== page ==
The mining sector in 2015 can be defined by its lack of certainty. From the question of obtaining finance in a cautious global economy to geopolitical unrest, rising costs, declining revenues and market contraction, the sector is beset by unknowns. Despite this, mining and mining services organisations can still build competitiveness and increase profitability by maintaining tight management over the one thing they can control – their own business operations.
In the current environment sound business knowledge, high productivity, an eye for innovation and the flexibility to respond to market changes are prerequisites. To support and encourage every one of these traits, a good IT strategy and the right information systems are essential. Following are six suggestions for developing such an IT capability.
1. Go modular
These days, few if any companies have the luxury of spare resources waiting to work on getting a “big bang” software deployment right. Nor do they have the time to spare integrating, updating and maintaining multiple systems. By deploying modular solutions, mining companies can implement incremental change, introducing technologies and processes at a pace that doesn't overwhelm the business.
Typically, when introducing a new solution, organisations begin with the basics: tenement management and financial applications, followed by project and construction modules for managing mine and/or plant construction. Where mines are already operational, business needs will determine the roll-out order of follow-on modules such as mobile and fixed plant maintenance, stockpile/pit costing, supply chain management, human resources and payroll.
2. Keep it scalable
From exploration and feasibility studies to production and sales, it's impossible to be sure how big any operation will grow. Rather than face the disruption of upgrading to a larger system a few years down the track, look for solutions that can grow with your company, supporting additional users, increasing workloads and providing additional functionality as you move through the cycle of mining production.
3. Consider the cloud
The cloud offers many benefits to the mining sector including real time access to information from multiple sites, a single source of the truth, complete scalability and a reduction in IT costs. By making information more readily accessible, activities such as monthly reporting can be completed faster and more efficiently. Timely access to information also leads to faster decision making, something that is especially important when dealing with remote locations.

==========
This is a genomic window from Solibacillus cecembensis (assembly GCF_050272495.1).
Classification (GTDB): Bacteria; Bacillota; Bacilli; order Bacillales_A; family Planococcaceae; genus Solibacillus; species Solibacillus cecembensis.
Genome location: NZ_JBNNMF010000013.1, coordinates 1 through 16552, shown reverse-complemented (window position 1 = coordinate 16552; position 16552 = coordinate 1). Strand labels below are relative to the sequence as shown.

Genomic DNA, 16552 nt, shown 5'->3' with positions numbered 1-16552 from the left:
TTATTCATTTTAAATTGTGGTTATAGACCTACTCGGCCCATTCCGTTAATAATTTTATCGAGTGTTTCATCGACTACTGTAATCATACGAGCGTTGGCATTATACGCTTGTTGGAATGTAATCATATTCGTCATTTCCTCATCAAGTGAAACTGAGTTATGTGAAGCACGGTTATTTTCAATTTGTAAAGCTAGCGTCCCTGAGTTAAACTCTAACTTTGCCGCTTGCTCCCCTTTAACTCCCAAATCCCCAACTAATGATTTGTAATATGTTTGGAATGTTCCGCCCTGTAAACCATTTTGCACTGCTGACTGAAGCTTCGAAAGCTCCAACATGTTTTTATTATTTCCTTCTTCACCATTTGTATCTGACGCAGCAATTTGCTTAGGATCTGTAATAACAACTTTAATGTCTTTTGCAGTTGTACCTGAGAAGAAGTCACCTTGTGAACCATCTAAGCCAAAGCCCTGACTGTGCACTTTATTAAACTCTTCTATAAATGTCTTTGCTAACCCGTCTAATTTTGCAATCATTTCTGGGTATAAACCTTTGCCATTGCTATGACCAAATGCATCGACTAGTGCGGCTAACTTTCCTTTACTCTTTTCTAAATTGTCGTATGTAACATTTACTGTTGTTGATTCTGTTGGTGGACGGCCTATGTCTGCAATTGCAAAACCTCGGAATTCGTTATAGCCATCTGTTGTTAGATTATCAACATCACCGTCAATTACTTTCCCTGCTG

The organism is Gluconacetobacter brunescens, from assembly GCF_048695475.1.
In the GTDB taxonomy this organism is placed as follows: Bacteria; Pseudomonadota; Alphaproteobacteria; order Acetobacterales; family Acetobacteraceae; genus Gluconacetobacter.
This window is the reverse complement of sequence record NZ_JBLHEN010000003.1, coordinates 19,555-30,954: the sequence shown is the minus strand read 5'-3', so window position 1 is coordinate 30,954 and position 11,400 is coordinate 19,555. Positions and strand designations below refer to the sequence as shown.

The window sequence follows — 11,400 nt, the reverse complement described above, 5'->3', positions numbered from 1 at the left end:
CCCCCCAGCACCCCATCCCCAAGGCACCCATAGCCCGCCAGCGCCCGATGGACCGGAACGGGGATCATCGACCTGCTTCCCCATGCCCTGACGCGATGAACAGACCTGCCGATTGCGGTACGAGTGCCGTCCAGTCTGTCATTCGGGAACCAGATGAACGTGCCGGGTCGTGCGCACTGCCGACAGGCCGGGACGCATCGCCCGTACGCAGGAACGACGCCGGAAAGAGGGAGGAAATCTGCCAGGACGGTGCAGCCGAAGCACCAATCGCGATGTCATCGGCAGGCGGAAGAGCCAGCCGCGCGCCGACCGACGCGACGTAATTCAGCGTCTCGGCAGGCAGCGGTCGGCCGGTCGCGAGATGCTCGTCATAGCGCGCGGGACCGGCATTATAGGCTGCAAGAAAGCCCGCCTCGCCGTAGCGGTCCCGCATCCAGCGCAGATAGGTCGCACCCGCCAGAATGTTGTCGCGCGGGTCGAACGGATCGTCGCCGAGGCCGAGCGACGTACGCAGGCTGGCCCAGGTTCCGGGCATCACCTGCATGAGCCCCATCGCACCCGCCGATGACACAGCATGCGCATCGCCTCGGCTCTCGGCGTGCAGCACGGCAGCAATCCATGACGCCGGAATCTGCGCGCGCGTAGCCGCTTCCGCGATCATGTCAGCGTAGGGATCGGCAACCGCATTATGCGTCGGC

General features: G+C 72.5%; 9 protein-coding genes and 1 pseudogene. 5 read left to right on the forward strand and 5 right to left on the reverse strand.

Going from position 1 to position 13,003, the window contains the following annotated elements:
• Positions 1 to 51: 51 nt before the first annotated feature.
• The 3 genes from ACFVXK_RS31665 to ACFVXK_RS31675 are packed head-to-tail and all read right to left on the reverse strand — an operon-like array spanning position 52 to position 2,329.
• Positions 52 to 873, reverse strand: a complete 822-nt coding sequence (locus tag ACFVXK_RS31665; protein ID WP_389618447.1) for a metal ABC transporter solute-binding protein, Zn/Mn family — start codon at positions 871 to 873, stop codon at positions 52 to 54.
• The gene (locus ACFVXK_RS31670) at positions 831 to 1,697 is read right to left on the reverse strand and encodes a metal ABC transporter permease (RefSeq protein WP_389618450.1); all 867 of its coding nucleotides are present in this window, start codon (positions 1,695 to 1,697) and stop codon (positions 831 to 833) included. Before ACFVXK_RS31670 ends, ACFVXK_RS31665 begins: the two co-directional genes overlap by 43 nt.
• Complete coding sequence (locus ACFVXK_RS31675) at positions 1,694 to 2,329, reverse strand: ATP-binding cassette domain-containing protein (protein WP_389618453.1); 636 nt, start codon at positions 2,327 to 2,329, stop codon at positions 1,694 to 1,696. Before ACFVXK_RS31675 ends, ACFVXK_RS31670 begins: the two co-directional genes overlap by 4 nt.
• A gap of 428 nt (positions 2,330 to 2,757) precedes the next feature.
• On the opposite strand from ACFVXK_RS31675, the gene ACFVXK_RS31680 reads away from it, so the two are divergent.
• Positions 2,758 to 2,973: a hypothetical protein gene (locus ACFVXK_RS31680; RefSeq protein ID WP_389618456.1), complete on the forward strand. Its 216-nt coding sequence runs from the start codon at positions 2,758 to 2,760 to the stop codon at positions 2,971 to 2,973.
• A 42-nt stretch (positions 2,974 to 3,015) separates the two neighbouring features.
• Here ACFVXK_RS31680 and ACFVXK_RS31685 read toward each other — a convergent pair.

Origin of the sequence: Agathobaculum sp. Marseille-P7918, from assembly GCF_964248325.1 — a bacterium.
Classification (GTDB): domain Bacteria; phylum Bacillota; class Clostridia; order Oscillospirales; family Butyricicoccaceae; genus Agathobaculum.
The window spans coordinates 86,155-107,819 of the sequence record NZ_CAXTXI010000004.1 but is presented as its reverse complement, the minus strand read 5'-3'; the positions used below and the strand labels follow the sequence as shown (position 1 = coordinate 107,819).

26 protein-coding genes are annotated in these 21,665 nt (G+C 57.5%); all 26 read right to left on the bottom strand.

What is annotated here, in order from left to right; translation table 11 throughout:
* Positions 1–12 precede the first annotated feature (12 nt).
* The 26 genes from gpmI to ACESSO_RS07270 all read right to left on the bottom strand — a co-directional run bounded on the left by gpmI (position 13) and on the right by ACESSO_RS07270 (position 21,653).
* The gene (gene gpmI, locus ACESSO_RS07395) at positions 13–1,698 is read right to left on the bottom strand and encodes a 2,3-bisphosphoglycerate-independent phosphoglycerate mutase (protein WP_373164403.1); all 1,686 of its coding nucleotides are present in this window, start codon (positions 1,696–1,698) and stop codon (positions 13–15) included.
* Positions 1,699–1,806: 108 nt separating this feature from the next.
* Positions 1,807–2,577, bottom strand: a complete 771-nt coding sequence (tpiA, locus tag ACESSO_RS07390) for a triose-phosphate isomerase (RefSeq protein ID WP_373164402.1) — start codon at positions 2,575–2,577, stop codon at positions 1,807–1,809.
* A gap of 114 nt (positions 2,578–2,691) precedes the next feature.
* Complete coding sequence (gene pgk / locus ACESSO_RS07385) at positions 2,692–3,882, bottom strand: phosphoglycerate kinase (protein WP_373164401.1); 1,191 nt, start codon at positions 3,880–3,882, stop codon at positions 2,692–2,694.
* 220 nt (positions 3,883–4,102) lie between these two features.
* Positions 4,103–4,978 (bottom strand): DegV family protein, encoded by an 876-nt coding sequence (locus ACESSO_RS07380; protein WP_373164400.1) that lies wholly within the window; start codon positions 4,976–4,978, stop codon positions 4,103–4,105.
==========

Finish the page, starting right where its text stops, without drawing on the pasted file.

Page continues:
In September last year, industry analyst, Frost & Sullivan noted the potential of the cloud for the mining sector in its “State of Cloud Computing in Australia, 2014” report, stating “A reduction in the price for raw materials is seeing mining companies become more focused on cost reduction than growth. The adoption of cloud solutions is seen as a key way to achieve this. Also, cloud computing is driving innovation in areas such as training apps, solutions for a remote workforce and Internet of Things applications such as driverless trucks.
4. Bring Your Own Device (BYOD)
Mobile devices such as tablets and smartphones are excellent tools for providing connectivity to employees everywhere. Used in conjunction with mobile-accessible business applications, they have the potential to streamline processes, improve productivity and enhance communication in the workplace. A well-managed BYOD policy that includes due consideration for IT security can save an organisation money in hardware expenditure and helps to ensure employees are provided with an easy transition to a more mobile way of working.
5. Choose software that is designed for the industry
One-size-fits-all business applications can never capture the full complexity of a mining or mining services business. To support efficiency in every part of your organisation, look for a solution that understands mining's unique challenges and which has been developed with the sector's interests at its heart.
The best way to identify such software is to examine the range of functionality on offer. Does the system include tenement management to track transactional statistics such as metres drilled and assays processed? Can it provide standardised statutory reporting such as Form 5s and geospatial analytical reporting? Does it have the depth of functionality to handle construction, production reporting, large scale purchasing, asset management and plant maintenance? If you are in the mining services industry, will the system support equipment monitoring, maintenance and maximisation?
6. Get a good business engine
Never forget that underneath all the mining functionality, you still need a business engine, one that can handle the myriad financial and management needs of the organisation including inventory, purchase orders, payroll, human resources, occupational health and safety, job cost and financial management.
Above all, choose your vendor wisely. Always important, this is now essential as no one can afford to take risks with partners who may not deliver. Before any software purchase or change, check out your potential partner's reputation for support. Seek references and ask their mining industry users: Given your time over, would you still purchase from this vendor?